I used to get angry and frustrated. I used to think about what else I could do to motivate, to interest the students. Today I just came back to my office and ate the meal I had brought with me. I put on Pandora and sat to write this post. I’ve become one of them. This is how it feels—I’m finally there—to have nothing at all to say.

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Advice for Republicans

I wish I had beaten Bret Stephens of the Wall Street Journal to the ideas he expresses in this article. To those too lazy to read it, I’ll summarize: He’s asking conservatives to stop fretting over other people’s sex lives and their (bourgeois, ha!) demands for marriage rights. He suggests that the fuss over abortion has become extreme. He presents a good question: “What’s so awful about learning Spanish?” and points out that immigrants—specifically Spanish-speaking ones—show values most of us identify as American. That ringing you hear right now is the echo from my applause: he’d like future conservative presidential and congressional candidates to pass an exam of basic knowledge and take an IQ test. He defends himself, claiming it’s not flippant. I agree with him.

Here’s the question: Why can’t the intelligent, rational, pragmatic wing of the Republican Party become the party’s undisputed central voice? Why don’t those pragmatics take serious issue with the hysterics, the ones barely able to accept the president’s humanity? We are far away from the political environment necessary for a presidential candidate of either party to dismiss American Exceptionalism (although that day is inevitable, and should be welcome). But a Democrat does not need to pitch himself to quite the same group of fringe thinkers, to people who need reality distorted in order to feel “right”. If you’re among those claiming, “But the president is an extremist, a communist, an alien, a Muhammad, a Trotsky, a Stalin, a Hitler! He believes in holes in the sky!” realize that you’re part of the wing that’s causing the problem. Your voice has been exhausting from the start.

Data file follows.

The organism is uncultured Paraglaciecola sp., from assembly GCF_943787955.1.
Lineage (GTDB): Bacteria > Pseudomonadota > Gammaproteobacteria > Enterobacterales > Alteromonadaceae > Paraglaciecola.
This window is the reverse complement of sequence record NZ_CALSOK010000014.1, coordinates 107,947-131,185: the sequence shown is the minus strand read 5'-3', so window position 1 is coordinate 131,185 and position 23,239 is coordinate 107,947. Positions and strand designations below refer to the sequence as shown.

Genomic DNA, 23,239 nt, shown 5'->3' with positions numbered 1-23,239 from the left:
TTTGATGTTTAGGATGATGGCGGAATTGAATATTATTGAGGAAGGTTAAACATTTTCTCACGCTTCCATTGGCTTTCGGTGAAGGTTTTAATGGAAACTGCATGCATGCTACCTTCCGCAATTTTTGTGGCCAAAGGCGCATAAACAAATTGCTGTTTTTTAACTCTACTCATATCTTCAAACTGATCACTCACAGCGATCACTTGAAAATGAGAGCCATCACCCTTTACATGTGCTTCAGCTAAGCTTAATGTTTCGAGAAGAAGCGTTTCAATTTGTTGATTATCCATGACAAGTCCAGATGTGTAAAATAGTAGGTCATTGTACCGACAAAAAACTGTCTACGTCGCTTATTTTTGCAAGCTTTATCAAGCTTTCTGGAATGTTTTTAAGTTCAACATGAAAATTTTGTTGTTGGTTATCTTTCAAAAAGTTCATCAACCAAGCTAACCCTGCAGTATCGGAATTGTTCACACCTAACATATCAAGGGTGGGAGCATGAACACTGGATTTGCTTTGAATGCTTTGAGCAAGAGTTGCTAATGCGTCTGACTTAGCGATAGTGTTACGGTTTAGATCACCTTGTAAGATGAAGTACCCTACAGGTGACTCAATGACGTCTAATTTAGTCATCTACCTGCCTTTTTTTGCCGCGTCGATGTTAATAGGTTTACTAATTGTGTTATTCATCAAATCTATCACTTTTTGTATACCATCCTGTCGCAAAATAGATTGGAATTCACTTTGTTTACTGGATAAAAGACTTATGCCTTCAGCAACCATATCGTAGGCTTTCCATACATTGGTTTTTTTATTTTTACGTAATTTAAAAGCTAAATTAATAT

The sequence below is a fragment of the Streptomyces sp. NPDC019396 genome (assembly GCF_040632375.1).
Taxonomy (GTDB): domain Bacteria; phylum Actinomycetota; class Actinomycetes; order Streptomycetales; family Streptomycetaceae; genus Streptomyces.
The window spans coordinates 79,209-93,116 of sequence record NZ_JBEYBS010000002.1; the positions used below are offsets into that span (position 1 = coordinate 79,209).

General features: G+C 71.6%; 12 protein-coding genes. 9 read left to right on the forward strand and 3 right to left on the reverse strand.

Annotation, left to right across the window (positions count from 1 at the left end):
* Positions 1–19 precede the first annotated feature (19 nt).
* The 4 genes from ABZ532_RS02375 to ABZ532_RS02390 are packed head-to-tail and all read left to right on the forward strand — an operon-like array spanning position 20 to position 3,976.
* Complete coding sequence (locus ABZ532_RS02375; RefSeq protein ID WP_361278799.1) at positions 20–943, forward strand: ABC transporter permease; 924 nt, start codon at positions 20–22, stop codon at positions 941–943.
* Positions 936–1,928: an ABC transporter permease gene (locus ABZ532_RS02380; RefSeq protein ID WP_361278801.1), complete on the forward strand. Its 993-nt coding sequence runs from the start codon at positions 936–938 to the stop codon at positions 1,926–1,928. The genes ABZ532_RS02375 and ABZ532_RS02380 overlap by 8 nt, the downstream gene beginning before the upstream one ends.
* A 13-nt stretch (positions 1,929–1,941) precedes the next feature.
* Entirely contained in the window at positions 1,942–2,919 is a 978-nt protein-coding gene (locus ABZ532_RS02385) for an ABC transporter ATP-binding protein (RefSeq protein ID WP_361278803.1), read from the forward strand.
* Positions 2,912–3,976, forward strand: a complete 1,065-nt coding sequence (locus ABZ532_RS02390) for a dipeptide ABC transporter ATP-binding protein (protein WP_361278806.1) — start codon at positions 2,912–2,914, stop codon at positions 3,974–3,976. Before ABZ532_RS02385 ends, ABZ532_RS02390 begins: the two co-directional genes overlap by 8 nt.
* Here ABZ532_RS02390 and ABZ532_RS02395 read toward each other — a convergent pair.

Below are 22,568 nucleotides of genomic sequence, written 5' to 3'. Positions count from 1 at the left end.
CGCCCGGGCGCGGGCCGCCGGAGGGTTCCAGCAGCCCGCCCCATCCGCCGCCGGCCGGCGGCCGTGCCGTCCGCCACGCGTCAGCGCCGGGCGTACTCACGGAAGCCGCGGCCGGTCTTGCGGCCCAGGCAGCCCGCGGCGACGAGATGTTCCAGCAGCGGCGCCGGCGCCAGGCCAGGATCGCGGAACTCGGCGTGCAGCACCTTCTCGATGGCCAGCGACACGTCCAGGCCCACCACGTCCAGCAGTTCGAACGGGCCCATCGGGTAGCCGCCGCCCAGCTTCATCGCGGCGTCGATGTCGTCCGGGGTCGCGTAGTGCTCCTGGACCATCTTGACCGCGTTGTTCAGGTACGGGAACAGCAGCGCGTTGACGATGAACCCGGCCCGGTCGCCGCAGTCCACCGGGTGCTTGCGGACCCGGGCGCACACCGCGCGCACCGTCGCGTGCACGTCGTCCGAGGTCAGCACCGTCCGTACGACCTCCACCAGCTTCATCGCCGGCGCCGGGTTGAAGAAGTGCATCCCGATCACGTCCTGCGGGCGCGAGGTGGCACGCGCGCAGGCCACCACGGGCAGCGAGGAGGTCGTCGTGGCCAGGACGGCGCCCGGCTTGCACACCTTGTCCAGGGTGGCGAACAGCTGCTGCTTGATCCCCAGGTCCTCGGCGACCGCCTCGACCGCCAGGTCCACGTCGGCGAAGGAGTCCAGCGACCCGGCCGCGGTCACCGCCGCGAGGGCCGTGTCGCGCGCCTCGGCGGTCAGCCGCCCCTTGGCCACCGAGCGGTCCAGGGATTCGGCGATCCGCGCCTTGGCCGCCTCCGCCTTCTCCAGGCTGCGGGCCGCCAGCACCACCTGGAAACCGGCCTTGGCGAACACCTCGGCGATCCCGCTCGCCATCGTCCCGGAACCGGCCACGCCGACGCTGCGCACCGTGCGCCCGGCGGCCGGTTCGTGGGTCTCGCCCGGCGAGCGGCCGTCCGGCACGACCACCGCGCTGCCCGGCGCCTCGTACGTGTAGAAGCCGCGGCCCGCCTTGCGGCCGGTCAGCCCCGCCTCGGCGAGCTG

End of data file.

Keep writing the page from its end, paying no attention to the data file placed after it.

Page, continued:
At the end of his piece, Stephens suggests Republicans had spent four years listening to echoes of themselves. He suggests they “change the channel for a while.” I have a more advanced suggestion. Isn’t it time to change the talking heads? Is it really a threat to the party to find some secular professor, a student of Smith, and put him on TV to host a show? Would Republicans refuse to coalese around a host who claimed, unabashedly, to be an intellectual or presented himself, at minimum, as a pragmatic thinker. Aren’t we past the point where we find loud-mouthed bullies either entertaining or quintessentially American?

If Republicans took Stephens’ advice and changed the channel (for a long time), they’d go away. But we must demand they be replaced by someone who isn’t going to distort reality, demonize anyone or blather on about rape. I hope this election has shown that each side of the political aisle and every layer in each coalition is sick of that stuff.